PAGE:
The situation improved as the First Student Home residents slowly yielded to the brothers’ ‘non-Brahmin’ ways. But after two months, Sachcha had had enough and decided to move out. ‘I am not the kind that will stay where I am merely tolerated, though I might obstinately stay on where my presence is actively resented, just for the joy of it,’ he wrote. ‘As soon as we have established our right to stay there, I have lost all desire to stay, and leave for another hostel in which this evil spirit of caste does not rave maniacally.’
He moved to the relatively new College Park Hostel, established in 1919, about eight kilometres from the college. The property was bequeathed to the MCC by William Miller, the fourth and most prominent principal, who had also built the First Student Home. Miller envisioned two hostels: a mixed residence for Brahmins and non-Brahmins, and another exclusively for Christians. In practice, there were three different messes run by the students: Brahmin, non-Brahmin and Christian. Sachchidanand moved to the non-Brahmin hostel and mess. There he could avoid ‘caste snobs’ and ‘rub shoulders and exchange plates not [only] with low caste folk but with untouchables’.
The looser atmosphere of his new hostel was a relief. ‘If my soul must rot in perdition, let it. If I shall be born again as a creeping worm, let me,’ he wrote. ‘I must live among those whom everyone despises, be one of them, choose from among them friends who will last me a lifetime and beyond.’ A vegetarian since birth, Sachcha now lived with non-vegetarians, and over the next few years, also began eating meat.
Outside the college, Brahmin supremacists were everywhere. Sachchidanand had heard ‘extravagant stories’ about the ‘potence of caste in Malabar’. During a vacation on the south-west coast, he saw how certain roads were not open to low-caste travellers, how a low-caste man had to cross a river by ferry as bridges were mostly reserved for the high castes, how an untouchable could not buy land in a Brahmin neighbourhood. He noted that an untouchable had to raise his hand and shout ‘unclean’ like a ‘leper when he came in sight of any Brahmin so that the latter might not be defiled by coming too near’.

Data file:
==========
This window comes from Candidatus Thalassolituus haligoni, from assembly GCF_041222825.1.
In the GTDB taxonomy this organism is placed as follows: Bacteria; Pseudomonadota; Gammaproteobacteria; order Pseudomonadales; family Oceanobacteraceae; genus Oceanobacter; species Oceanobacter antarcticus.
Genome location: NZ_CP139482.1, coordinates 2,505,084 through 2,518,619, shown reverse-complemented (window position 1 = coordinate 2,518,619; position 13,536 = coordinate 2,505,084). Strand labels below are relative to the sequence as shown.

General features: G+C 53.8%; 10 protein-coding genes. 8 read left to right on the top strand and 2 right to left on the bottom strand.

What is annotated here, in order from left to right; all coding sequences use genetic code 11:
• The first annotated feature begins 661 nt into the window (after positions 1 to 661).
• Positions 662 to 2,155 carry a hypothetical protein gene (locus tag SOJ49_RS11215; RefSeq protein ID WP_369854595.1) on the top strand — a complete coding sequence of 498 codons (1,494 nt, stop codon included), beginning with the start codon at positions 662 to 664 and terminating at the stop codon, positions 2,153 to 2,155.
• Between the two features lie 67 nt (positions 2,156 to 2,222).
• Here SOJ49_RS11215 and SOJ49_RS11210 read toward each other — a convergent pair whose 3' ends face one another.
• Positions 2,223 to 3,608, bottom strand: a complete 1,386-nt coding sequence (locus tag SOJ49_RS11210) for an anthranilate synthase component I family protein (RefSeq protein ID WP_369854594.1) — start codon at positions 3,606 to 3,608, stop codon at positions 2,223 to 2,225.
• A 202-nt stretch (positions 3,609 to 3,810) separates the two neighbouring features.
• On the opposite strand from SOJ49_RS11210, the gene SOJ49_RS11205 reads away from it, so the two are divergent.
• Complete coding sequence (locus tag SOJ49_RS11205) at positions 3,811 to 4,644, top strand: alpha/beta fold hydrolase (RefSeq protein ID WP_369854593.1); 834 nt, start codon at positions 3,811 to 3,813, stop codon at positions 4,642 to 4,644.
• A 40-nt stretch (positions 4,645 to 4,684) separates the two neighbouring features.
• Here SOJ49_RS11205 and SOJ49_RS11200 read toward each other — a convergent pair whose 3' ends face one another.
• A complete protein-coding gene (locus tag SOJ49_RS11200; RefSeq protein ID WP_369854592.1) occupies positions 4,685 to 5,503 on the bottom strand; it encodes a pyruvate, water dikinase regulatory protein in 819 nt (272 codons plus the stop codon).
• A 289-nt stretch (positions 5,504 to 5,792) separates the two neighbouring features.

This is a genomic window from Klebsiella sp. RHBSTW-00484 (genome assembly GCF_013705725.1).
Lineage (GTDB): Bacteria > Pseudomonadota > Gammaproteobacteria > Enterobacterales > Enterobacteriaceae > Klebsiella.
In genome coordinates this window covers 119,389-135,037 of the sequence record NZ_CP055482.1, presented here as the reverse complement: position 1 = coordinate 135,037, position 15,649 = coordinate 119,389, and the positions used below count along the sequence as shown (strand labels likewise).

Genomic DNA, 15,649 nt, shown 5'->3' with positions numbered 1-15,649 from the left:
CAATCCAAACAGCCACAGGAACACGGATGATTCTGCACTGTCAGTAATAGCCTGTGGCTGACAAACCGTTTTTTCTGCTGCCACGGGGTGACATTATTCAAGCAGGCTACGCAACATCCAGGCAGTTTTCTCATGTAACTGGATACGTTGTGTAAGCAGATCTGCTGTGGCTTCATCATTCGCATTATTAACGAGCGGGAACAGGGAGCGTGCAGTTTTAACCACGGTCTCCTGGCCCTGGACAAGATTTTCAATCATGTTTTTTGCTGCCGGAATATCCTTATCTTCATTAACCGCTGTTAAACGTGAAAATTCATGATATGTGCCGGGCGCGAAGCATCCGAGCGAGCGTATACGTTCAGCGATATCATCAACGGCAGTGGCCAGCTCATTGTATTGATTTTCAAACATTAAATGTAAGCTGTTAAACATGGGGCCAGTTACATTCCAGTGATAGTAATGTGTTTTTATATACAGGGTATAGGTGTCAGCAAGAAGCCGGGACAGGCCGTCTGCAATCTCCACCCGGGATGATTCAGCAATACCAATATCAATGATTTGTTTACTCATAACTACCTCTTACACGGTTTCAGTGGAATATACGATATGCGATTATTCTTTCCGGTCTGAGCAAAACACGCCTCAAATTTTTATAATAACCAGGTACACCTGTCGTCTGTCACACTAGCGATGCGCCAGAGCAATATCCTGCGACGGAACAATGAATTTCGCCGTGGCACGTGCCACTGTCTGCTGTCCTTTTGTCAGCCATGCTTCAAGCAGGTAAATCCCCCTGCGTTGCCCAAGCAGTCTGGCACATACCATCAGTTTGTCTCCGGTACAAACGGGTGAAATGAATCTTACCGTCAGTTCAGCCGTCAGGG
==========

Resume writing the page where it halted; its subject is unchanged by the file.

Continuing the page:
A particular incident from the trip stayed with him, finding a significant place in Shekhar: Ek Jiwani. One evening, Sachchidanand was walking towards the Arya Samaj Mission, where he was staying, when he heard a moan from the side of the road. He turned to see a ‘battered lump of flesh and blood which must have once been a woman’. The lump was ‘alive and moaning painfully’. He brought her to the Arya Samaj, where she was given medical assistance, but it was too late. She died the next morning. The coroner pronounced ‘Death due to violent hurt, caused by sharp missiles. Motive of murder unknown.’ This report led to nothing, but it ‘gave her name and caste. She was an untouchable.’ Speculating about the incident a few years later, Sachchidanand wondered how many ‘high caste Brahmins must have deliberately defiled themselves in order to go near her and hit her’.
Staying with ‘untouchables, even miserables’ in Madras left a deep impression on him, finding its way to his dream diary and to Shekhar. ‘Some of the noblest characters I have known, some of the truest and most lasting friendships I have formed were among them,’ he wrote. Though guilty of a patronizing tendency to ennoble suffering, common to many well-intentioned members of privileged castes, Sachcha found in these friends a purity of heart, a freshness of mind and an enviable fire. ‘I alone mingled with them, got to know them, loved them and was glad,’ he said. These friendships fed his principles and caste continued to haunt his writing. ‘Someday perhaps in a violent cataclysmic upheaval, caste and creed shall die, and a new faith, Fraternity, arise,’ he wrote. ‘But not till then, not till then, and that day is not yet.’
Excerpted with permission courtesy Akshaya Mukul and Penguin Random House India, 2022.